RO 86 IV 12, JT IV 74 (1960)

 From August 1, 1957 to August 25, 1958, Cretenoud had been employed by Schmidt-Agence S. A., of Geneva, as the manager of a small store on Nestlé Avenue in Montreux.  His job was to sell merchandise provided by his employer (newspapers, tobacco, chocolates) and to give the profits to said employer.  His salary was about 650 Fr. per month.

 From the start, Cretenoud proved negligent and lazy in fulfilling the duties assigned him by his employer.  He did not open at the set time in the mornings, frequently taking coffee or simply sporting.  He left the store sometimes in the hands of children, accounted negligently and returned unsold newspapers to his employer too late for reimbursement.  The situation deteriorated rapidly and, by the month of February, 1958, Cretenoud was no longer keeping accounts.  He was unable to account for 7,826.50 Fr. on August 25, the day when he left his position.

 On Sept. 2, 1959, the Correctional Police Tribunal of Vevey convicted Cretenoud for Unfaithful Management and sentenced him to six months imprisonment.

 Cretenoud is here bringing appeal from that judgment. . . . The appeal is rejected.

 Summary of Reasoning:  5.  . . . Negligence of duty is not sufficient to constitute unfaithful management under Art. 159 C.P.S.  the offender must have caused damage intentionally.

 The cantonal judgment did not find intention on the part of the appellant, but it did find indirect intention [dolus eventualis], as it stated that Cretenoud had been aware of the damaging consequences that his failure to perform his duties would have on the fortunes of his employer. . . . Unfaithful management consists in infidelity to the interests of the employer by whom you are engaged.  The offender must have acted knowingly and willingly against the pecuniary interests of the one who confided in him; he must be guilty of disloyalty, in some sort of betrayal of his employer’s interests. . . . It is difficult to see that such conditions can be present in a case of simple indirect intention, even when he commits the act conscious of the duties he has assumed.  The manager who, by negligent management causes damage without really wanting it, is not guilty of unfaithfulness in the strict sense of the term even when he envisages the possible consequences of his attitude.  This is why in the German position on this matter, several authorities feel that indirect intention is not sufficient to constitute unfaithful management.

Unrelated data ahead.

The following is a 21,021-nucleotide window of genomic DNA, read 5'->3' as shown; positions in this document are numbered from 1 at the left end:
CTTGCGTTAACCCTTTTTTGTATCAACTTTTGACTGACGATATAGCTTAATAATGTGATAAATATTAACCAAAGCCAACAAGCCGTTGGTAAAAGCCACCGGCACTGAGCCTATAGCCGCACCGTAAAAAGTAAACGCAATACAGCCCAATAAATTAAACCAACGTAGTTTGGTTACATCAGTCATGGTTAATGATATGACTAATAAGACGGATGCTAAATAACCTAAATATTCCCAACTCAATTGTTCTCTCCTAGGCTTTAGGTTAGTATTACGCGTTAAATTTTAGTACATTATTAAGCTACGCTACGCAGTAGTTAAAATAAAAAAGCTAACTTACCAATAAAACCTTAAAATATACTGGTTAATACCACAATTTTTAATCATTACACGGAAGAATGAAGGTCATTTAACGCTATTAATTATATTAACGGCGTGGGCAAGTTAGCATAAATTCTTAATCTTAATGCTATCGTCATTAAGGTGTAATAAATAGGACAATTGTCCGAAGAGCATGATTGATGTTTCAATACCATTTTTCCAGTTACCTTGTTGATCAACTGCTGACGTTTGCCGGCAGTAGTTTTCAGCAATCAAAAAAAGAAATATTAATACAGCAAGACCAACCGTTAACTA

Nevertheless, the most widely held opinion is that indirect intention is sufficient. . . . Actually, practical considerations win out over the more theoretical difficulties raised with respect to unfaithful management.  In the case of direct intention [dolus directus], the movement of the offender himself is not necessary to cause damage.  It follows that the criminal willfulness is not too different from that which exists when the same damage is created by indirect intention.  The difference is very little to distinguish punishing the first case and not the second.  It is even less justified in that it occurs more frequently than direct intention and creates a more considerable need for penal protection.